On Friday we reported that, after months of discussion, NALP would be changing to the 45-day open offer period to a 28-day open offer period, and otherwise leaving fall recruiting to proceed much as it has been. Today, we’re learning why NALP decided to abandon more ambitious plans to actually make recruiting better for students, law schools, and law firms. Apparently, fundamental change is just too damn hard. The National Law Journal reports:
NALP Executive Director Jim Leipold said that the organization received 800 responses to the proposal since it was unveiled in early January.
“It became clear that there was no easy consensus or even a trend around one particular idea,” he said. “Law firms and law schools are both conservative and risk-averse institutions. The scope of change was very large and it doesn’t surprise me that there was resistance.”
I feel bad for Jim Leipold. It seems like a large part of his job involves running around explaining why his organization can’t actually do anything useful.
NALP stakeholders may be happy, but students are just as screwed as ever.
My favorite quote from the NLJ article is this one:
One thing nearly everyone seemed to agree about was that 45 days is too long for students to hold offers open. That time frame makes it hard for firms to manage the size of their summer associate classes.
Yep, you put a bunch of law firm recruiters and law school administrators in the same room, and the only thing they can agree about is how law students screw everything up. Perfect. Maybe next NALP can get everybody together to figure out how law students with their sense of entitlement are directly responsible for the Chilean earthquake.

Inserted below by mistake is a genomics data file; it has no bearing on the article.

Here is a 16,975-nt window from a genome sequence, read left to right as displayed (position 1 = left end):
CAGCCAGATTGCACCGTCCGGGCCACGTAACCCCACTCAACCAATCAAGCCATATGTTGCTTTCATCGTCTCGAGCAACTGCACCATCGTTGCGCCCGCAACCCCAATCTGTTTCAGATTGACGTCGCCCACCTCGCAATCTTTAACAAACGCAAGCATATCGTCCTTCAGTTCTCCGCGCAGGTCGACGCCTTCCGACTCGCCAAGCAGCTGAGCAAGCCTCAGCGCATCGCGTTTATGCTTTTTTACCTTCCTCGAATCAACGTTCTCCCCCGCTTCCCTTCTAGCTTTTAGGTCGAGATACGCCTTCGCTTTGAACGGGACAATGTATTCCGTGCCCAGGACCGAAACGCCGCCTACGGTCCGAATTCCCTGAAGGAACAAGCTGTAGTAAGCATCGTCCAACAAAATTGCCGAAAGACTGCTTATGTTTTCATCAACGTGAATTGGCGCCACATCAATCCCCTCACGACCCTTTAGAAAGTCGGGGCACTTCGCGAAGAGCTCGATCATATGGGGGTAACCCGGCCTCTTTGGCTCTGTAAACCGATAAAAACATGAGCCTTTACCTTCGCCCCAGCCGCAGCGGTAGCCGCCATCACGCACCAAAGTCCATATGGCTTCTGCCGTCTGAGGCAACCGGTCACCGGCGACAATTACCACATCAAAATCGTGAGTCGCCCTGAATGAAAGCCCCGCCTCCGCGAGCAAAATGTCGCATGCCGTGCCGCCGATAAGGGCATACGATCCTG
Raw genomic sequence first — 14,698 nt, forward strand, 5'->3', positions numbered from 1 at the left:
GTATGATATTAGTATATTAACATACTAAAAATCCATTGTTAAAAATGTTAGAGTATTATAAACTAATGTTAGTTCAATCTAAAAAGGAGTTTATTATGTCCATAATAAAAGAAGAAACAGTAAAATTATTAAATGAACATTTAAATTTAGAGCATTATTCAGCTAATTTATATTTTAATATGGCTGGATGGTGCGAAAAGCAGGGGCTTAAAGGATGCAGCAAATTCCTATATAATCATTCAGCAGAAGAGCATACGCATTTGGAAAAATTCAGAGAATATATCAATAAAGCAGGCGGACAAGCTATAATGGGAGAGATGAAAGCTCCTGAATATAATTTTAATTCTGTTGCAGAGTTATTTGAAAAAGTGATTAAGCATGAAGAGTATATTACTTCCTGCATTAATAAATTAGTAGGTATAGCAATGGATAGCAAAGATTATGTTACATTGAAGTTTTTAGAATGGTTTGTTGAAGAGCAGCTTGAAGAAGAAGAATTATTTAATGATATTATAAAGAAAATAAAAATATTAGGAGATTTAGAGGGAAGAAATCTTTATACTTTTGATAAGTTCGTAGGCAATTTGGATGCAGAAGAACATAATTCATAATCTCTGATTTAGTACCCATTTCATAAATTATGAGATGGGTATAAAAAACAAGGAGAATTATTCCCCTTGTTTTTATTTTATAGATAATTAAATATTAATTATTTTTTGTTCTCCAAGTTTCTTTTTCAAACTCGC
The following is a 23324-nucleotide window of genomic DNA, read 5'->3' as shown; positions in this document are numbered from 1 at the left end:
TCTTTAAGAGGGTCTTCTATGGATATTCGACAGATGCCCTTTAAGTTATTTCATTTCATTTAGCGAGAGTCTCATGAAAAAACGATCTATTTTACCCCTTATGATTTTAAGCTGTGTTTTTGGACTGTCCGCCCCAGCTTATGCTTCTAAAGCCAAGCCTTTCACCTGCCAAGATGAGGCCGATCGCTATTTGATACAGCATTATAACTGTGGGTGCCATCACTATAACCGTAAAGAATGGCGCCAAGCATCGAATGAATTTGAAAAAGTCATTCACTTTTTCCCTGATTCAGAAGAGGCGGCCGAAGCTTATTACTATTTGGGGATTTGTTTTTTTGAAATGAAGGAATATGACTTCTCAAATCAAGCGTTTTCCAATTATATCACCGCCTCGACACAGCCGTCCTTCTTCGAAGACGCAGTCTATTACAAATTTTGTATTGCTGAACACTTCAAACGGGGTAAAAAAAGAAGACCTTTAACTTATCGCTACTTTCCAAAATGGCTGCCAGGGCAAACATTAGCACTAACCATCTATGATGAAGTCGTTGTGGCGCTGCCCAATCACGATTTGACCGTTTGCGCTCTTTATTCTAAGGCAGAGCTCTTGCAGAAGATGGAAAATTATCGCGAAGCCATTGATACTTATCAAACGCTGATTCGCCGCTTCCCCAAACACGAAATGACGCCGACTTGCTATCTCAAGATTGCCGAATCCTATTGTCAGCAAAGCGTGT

Is 45 days too long to figure out where you want to start your career? Probably. But please understand law students aren’t just trying to figure out which firm they “like” best. They’re trying to figure out which firm is most likely to lie to them, defer them, or fire them. Employment decisions are complicated in a world where employers can’t be trusted.
Of course, some firms don’t see any problem at all with the current system:
“I certainly didn’t think the system was broken,” said Aaron Marks, hiring partner at Kasowitz, Benson, Torres & Friedman in New York. “It would have been possibly problematic if that got moved back to January.”
How nice. Aaron Marks doesn’t think the system is broken. I wonder if Aaron Marks has ever had a conversation with a class of 2009 associate who is still waiting to start because he chose the wrong firm to summer with back in fall of 2007.
I don’t know when “it’s too hard” became an acceptable excuse for refusing to reform broken systems. But I guess that isn’t just a problem in the legal industry (see generally: American Health Care system). Next time a partner asks you to meet an unreasonable deadline, tell him “it’s too hard.” Apparently, that’s the American way.
Firms Breathe Sigh of Relief Over NALP Change on Recruiting [National Law Journal]
Earlier: Meet the New NALP Recruiting Guidelines, They’re Substantially Similar to the Old NALP Recruiting Guidelines.